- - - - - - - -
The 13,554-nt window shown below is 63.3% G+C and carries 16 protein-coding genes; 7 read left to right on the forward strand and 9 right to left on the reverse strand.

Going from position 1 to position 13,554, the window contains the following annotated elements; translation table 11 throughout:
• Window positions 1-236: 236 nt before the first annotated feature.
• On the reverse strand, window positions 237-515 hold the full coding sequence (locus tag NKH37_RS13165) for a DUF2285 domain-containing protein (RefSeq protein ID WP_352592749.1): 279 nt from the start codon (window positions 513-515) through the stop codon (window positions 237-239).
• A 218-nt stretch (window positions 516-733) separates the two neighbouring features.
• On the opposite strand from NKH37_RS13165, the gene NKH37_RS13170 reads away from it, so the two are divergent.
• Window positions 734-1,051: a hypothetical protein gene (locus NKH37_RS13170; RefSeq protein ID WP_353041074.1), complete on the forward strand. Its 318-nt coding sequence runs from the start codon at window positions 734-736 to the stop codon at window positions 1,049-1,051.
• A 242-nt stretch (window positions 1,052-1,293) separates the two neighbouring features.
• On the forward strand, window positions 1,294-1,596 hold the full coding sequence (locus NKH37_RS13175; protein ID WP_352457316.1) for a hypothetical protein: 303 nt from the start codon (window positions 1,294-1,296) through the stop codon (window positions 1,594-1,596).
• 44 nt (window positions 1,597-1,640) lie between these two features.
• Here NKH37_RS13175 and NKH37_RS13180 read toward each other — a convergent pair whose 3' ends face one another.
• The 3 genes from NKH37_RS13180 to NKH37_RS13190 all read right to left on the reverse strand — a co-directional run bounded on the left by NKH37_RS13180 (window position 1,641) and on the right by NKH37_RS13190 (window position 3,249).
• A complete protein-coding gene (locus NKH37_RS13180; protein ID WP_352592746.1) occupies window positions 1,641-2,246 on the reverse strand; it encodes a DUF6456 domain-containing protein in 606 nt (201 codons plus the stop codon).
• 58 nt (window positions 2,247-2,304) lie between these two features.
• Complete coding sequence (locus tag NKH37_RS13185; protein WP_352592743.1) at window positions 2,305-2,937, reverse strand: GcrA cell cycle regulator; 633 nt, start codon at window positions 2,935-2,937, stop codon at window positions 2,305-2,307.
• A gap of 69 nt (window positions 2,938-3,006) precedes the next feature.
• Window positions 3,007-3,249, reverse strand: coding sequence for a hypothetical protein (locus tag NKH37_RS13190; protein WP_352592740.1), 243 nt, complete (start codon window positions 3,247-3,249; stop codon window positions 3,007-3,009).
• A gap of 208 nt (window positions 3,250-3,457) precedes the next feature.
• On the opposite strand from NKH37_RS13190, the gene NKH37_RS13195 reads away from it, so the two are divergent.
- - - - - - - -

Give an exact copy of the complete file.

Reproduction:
The 13,554-nt window shown below is 63.3% G+C and carries 16 protein-coding genes; 7 read left to right on the forward strand and 9 right to left on the reverse strand.

Going from position 1 to position 13,554, the window contains the following annotated elements; translation table 11 throughout:
• Window positions 1-236: 236 nt before the first annotated feature.
• On the reverse strand, window positions 237-515 hold the full coding sequence (locus tag NKH37_RS13165) for a DUF2285 domain-containing protein (RefSeq protein ID WP_352592749.1): 279 nt from the start codon (window positions 513-515) through the stop codon (window positions 237-239).
• A 218-nt stretch (window positions 516-733) separates the two neighbouring features.
• On the opposite strand from NKH37_RS13165, the gene NKH37_RS13170 reads away from it, so the two are divergent.
• Window positions 734-1,051: a hypothetical protein gene (locus NKH37_RS13170; RefSeq protein ID WP_353041074.1), complete on the forward strand. Its 318-nt coding sequence runs from the start codon at window positions 734-736 to the stop codon at window positions 1,049-1,051.
• A 242-nt stretch (window positions 1,052-1,293) separates the two neighbouring features.
• On the forward strand, window positions 1,294-1,596 hold the full coding sequence (locus NKH37_RS13175; protein ID WP_352457316.1) for a hypothetical protein: 303 nt from the start codon (window positions 1,294-1,296) through the stop codon (window positions 1,594-1,596).
• 44 nt (window positions 1,597-1,640) lie between these two features.
• Here NKH37_RS13175 and NKH37_RS13180 read toward each other — a convergent pair whose 3' ends face one another.
• The 3 genes from NKH37_RS13180 to NKH37_RS13190 all read right to left on the reverse strand — a co-directional run bounded on the left by NKH37_RS13180 (window position 1,641) and on the right by NKH37_RS13190 (window position 3,249).
• A complete protein-coding gene (locus NKH37_RS13180; protein ID WP_352592746.1) occupies window positions 1,641-2,246 on the reverse strand; it encodes a DUF6456 domain-containing protein in 606 nt (201 codons plus the stop codon).
• 58 nt (window positions 2,247-2,304) lie between these two features.
• Complete coding sequence (locus tag NKH37_RS13185; protein WP_352592743.1) at window positions 2,305-2,937, reverse strand: GcrA cell cycle regulator; 633 nt, start codon at window positions 2,935-2,937, stop codon at window positions 2,305-2,307.
• A gap of 69 nt (window positions 2,938-3,006) precedes the next feature.
• Window positions 3,007-3,249, reverse strand: coding sequence for a hypothetical protein (locus tag NKH37_RS13190; protein WP_352592740.1), 243 nt, complete (start codon window positions 3,247-3,249; stop codon window positions 3,007-3,009).
• A gap of 208 nt (window positions 3,250-3,457) precedes the next feature.
• On the opposite strand from NKH37_RS13190, the gene NKH37_RS13195 reads away from it, so the two are divergent.